The CLI E-Hint, Turning a Rubric into a Grade, discussed a method of creating a rubric to change a rubric score on a single assessment into a numeric score. In this E-Hint, we will go a step further and provide a sample of how to change markings from multiple scoring tools and techniques to a single grade for an entire outcome.
For this sample we are using a client district’s actual definitions for student performance ratings approved for use in reporting on report cards.
3 –Student has met criteria for all parts of the component/outcome
2 –Positive progress has been made toward meeting criteria for component/outcome but the component/outcome has not been met
1 –Does not meet the criteria for the component/outcome and progress is not satisfactory
X –Component/outcome not assessed during this grading period
Step 1. Using the criteria above, assign a 3, 2, or 1 to each assessed target (component or total outcome) for the grading period.
In the chart below, three students’ scores on given assessments are recorded.
- The first column is the identification of the outcome or component being assessed.
- The second column describes the criterion that has been established as the acceptable level of performance on that assessment.
- The student scores columns represent student performance. If more than one score appears in that column, this represents repeated attempts by the student. For instance, on the Outcome assessment Student C scored a 30 on the first attempt, a 32 on the second attempt, and a 34 on the third attempt.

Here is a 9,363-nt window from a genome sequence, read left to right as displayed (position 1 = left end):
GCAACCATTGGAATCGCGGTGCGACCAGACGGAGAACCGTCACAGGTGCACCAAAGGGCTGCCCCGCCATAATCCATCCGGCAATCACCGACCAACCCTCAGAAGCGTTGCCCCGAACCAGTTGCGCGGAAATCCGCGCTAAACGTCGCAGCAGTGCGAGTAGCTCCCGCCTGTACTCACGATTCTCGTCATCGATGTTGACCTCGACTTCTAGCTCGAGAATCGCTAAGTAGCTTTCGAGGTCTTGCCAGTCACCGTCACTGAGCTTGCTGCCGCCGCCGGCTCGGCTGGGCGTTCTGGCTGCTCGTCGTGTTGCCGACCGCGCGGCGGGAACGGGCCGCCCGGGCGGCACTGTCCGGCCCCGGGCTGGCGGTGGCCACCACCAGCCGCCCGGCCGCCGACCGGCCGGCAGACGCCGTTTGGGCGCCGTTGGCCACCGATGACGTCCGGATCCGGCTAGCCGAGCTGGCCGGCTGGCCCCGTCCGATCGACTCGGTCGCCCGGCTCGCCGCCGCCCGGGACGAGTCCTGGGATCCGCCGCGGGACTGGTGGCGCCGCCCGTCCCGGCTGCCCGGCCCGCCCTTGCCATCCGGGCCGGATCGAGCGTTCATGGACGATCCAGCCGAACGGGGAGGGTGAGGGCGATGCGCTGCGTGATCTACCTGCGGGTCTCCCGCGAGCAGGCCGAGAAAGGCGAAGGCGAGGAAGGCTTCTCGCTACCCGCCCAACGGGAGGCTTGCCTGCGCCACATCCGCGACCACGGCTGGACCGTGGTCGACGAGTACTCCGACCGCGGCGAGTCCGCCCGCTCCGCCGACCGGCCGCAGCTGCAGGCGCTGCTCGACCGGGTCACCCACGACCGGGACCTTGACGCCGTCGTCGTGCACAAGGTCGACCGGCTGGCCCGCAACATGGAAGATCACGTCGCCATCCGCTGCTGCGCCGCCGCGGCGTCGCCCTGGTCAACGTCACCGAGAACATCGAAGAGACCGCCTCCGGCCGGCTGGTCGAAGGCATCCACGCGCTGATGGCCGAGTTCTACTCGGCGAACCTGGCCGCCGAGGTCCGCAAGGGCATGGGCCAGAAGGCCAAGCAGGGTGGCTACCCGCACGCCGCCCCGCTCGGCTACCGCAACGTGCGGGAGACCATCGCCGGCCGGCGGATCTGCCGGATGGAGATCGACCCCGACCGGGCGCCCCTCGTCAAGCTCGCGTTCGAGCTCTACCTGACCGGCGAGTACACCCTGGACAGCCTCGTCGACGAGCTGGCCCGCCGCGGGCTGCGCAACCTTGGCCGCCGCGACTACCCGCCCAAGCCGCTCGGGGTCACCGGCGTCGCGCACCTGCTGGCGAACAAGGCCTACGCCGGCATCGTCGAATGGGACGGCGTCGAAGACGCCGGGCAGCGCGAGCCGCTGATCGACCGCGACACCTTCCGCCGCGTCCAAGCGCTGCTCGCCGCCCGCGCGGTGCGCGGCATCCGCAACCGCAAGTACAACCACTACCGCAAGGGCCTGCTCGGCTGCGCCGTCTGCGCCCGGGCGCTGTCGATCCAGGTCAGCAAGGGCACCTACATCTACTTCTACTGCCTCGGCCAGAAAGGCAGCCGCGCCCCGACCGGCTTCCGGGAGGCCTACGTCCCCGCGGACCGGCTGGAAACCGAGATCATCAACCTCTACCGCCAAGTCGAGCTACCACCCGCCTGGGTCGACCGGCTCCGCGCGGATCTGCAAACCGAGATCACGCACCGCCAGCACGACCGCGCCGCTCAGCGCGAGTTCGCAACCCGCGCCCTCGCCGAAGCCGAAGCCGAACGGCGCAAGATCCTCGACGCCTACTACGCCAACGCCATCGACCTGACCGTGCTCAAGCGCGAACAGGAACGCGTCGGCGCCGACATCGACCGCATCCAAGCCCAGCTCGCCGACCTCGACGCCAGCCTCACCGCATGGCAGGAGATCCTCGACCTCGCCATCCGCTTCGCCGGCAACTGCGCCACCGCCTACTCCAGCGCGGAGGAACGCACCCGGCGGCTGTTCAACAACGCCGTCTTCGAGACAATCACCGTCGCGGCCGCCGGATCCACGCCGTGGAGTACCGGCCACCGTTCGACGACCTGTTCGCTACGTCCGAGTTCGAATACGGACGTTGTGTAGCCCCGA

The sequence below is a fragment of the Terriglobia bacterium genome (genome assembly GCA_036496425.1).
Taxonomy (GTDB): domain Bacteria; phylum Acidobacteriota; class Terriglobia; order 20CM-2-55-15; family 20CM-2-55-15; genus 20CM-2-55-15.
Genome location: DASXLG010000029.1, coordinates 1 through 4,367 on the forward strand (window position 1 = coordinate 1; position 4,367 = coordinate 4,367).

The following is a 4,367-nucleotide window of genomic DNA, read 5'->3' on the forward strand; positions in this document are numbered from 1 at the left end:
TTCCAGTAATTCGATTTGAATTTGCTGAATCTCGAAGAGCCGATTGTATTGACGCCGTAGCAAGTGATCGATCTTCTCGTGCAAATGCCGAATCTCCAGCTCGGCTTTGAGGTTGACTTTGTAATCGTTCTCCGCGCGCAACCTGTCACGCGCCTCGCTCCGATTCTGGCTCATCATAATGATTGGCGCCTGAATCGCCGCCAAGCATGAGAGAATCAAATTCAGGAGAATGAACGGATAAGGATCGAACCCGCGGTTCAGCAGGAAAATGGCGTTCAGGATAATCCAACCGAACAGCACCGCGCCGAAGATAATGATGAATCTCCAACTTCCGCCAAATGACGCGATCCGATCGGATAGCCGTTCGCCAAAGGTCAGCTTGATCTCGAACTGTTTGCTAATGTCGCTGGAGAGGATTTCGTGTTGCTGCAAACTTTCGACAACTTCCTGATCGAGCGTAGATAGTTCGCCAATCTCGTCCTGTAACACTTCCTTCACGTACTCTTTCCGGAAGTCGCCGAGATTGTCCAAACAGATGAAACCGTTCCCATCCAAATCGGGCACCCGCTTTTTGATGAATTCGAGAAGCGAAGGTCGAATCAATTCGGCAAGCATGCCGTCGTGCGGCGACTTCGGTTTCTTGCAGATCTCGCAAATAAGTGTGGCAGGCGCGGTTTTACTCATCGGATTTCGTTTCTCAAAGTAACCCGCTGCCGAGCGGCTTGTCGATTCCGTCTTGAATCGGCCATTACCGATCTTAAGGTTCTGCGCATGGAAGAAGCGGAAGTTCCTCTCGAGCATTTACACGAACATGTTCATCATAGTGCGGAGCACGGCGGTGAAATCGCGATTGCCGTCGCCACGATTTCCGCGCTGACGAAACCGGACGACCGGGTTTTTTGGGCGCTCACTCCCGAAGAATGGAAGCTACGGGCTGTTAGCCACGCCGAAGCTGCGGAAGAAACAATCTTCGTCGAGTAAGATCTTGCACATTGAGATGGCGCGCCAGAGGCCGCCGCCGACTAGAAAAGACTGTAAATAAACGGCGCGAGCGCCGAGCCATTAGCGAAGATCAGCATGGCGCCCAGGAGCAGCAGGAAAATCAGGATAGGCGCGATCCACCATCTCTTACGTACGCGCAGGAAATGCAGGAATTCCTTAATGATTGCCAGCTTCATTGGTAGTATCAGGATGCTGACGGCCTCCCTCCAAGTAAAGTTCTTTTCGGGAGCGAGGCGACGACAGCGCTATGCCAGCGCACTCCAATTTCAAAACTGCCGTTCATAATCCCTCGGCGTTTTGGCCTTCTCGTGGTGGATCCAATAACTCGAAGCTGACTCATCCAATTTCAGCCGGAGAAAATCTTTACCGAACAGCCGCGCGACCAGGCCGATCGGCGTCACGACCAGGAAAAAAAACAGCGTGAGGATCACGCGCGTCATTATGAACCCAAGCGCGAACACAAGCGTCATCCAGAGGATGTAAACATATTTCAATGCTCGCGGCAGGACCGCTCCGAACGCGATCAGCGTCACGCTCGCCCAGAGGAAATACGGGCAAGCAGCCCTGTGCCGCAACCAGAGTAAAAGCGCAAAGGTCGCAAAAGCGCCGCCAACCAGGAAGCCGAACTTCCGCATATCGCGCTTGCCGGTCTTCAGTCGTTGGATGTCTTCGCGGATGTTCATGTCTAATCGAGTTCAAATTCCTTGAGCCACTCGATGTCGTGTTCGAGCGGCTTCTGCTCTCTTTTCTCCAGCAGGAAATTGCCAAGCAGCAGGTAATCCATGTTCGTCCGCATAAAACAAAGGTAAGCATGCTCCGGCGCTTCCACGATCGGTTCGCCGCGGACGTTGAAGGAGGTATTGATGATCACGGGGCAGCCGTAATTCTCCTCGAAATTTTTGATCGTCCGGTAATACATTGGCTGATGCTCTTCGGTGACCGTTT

Step 2. Use the following rubric to determine a single numeric grade.
Using this rubric for converting the multiple scores to a single numeric grade, Student A would receive a numeric score of 85, Student B would receive a score of 95, and Student C would receive a score of 55. If a district has determined a grading scale for letter grades, the letter grade could easily be determined.
Obviously, this is just a sample. It is a starting point for discussion of how a rating scale can be turned into a numeric grade without “averaging averages.” This system does not require all components to have the same criteria for success or even a specified minimum. It also does not require that a numeric score be identified for every assessment. Students may have scores from a wide variety of assessment types including rubric ratings, raw points, or percentages, but as long as there is a criterion for each assessment, a total numeric score can be determined. If the grading policy of the district requires a single grade for the entire subject (rather than for separate outcomes), this process could go one step further and describe the performance required on each outcome to achieve the subject grade.